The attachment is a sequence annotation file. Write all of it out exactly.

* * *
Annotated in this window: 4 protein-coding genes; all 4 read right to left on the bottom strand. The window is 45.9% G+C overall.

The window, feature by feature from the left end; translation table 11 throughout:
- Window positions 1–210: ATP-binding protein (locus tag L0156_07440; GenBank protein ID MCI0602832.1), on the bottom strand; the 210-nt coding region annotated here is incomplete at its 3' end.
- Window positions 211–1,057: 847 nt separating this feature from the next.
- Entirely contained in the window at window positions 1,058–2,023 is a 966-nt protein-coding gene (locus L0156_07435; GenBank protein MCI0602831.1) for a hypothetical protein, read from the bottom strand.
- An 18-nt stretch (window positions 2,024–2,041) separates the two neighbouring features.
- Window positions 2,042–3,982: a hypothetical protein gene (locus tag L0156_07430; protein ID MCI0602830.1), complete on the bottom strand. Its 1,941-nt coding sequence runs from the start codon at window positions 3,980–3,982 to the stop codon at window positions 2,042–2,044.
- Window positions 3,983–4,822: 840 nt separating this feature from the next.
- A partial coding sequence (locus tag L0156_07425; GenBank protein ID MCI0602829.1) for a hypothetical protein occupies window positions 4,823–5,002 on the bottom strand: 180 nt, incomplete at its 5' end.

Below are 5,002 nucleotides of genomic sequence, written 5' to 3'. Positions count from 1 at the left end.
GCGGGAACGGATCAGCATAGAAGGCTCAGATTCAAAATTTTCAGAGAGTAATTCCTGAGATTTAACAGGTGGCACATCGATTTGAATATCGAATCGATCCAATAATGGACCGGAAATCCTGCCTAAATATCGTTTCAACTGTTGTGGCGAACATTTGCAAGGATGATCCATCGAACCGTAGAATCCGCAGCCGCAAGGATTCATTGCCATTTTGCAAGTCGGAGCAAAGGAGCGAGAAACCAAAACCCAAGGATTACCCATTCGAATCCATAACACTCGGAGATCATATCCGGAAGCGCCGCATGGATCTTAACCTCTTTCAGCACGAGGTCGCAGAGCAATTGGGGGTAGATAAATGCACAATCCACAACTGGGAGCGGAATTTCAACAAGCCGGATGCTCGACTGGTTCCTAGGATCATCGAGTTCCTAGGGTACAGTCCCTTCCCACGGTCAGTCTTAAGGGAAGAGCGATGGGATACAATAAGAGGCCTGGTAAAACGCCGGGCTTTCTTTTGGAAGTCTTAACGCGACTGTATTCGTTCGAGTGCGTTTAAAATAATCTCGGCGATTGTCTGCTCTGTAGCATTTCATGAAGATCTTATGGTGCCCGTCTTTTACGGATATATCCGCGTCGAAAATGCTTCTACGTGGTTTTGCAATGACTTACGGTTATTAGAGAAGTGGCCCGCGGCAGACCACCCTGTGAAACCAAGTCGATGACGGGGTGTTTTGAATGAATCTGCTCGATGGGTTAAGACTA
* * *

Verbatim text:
Annotated in this window: 4 protein-coding genes; all 4 read right to left on the bottom strand. The window is 45.9% G+C overall.

The window, feature by feature from the left end; translation table 11 throughout:
- Window positions 1–210: ATP-binding protein (locus tag L0156_07440; GenBank protein ID MCI0602832.1), on the bottom strand; the 210-nt coding region annotated here is incomplete at its 3' end.
- Window positions 211–1,057: 847 nt separating this feature from the next.
- Entirely contained in the window at window positions 1,058–2,023 is a 966-nt protein-coding gene (locus L0156_07435; GenBank protein MCI0602831.1) for a hypothetical protein, read from the bottom strand.
- An 18-nt stretch (window positions 2,024–2,041) separates the two neighbouring features.
- Window positions 2,042–3,982: a hypothetical protein gene (locus tag L0156_07430; protein ID MCI0602830.1), complete on the bottom strand. Its 1,941-nt coding sequence runs from the start codon at window positions 3,980–3,982 to the stop codon at window positions 2,042–2,044.
- Window positions 3,983–4,822: 840 nt separating this feature from the next.
- A partial coding sequence (locus tag L0156_07425; GenBank protein ID MCI0602829.1) for a hypothetical protein occupies window positions 4,823–5,002 on the bottom strand: 180 nt, incomplete at its 5' end.

Below are 5,002 nucleotides of genomic sequence, written 5' to 3'. Positions count from 1 at the left end.
GCGGGAACGGATCAGCATAGAAGGCTCAGATTCAAAATTTTCAGAGAGTAATTCCTGAGATTTAACAGGTGGCACATCGATTTGAATATCGAATCGATCCAATAATGGACCGGAAATCCTGCCTAAATATCGTTTCAACTGTTGTGGCGAACATTTGCAAGGATGATCCATCGAACCGTAGAATCCGCAGCCGCAAGGATTCATTGCCATTTTGCAAGTCGGAGCAAAGGAGCGAGAAACCAAAACCCAAGGATTACCCATTCGAATCCATAACACTCGGAGATCATATCCGGAAGCGCCGCATGGATCTTAACCTCTTTCAGCACGAGGTCGCAGAGCAATTGGGGGTAGATAAATGCACAATCCACAACTGGGAGCGGAATTTCAACAAGCCGGATGCTCGACTGGTTCCTAGGATCATCGAGTTCCTAGGGTACAGTCCCTTCCCACGGTCAGTCTTAAGGGAAGAGCGATGGGATACAATAAGAGGCCTGGTAAAACGCCGGGCTTTCTTTTGGAAGTCTTAACGCGACTGTATTCGTTCGAGTGCGTTTAAAATAATCTCGGCGATTGTCTGCTCTGTAGCATTTCATGAAGATCTTATGGTGCCCGTCTTTTACGGATATATCCGCGTCGAAAATGCTTCTACGTGGTTTTGCAATGACTTACGGTTATTAGAGAAGTGGCCCGCGGCAGACCACCCTGTGAAACCAAGTCGATGACGGGGTGTTTTGAATGAATCTGCTCGATGGGTTAAGACTA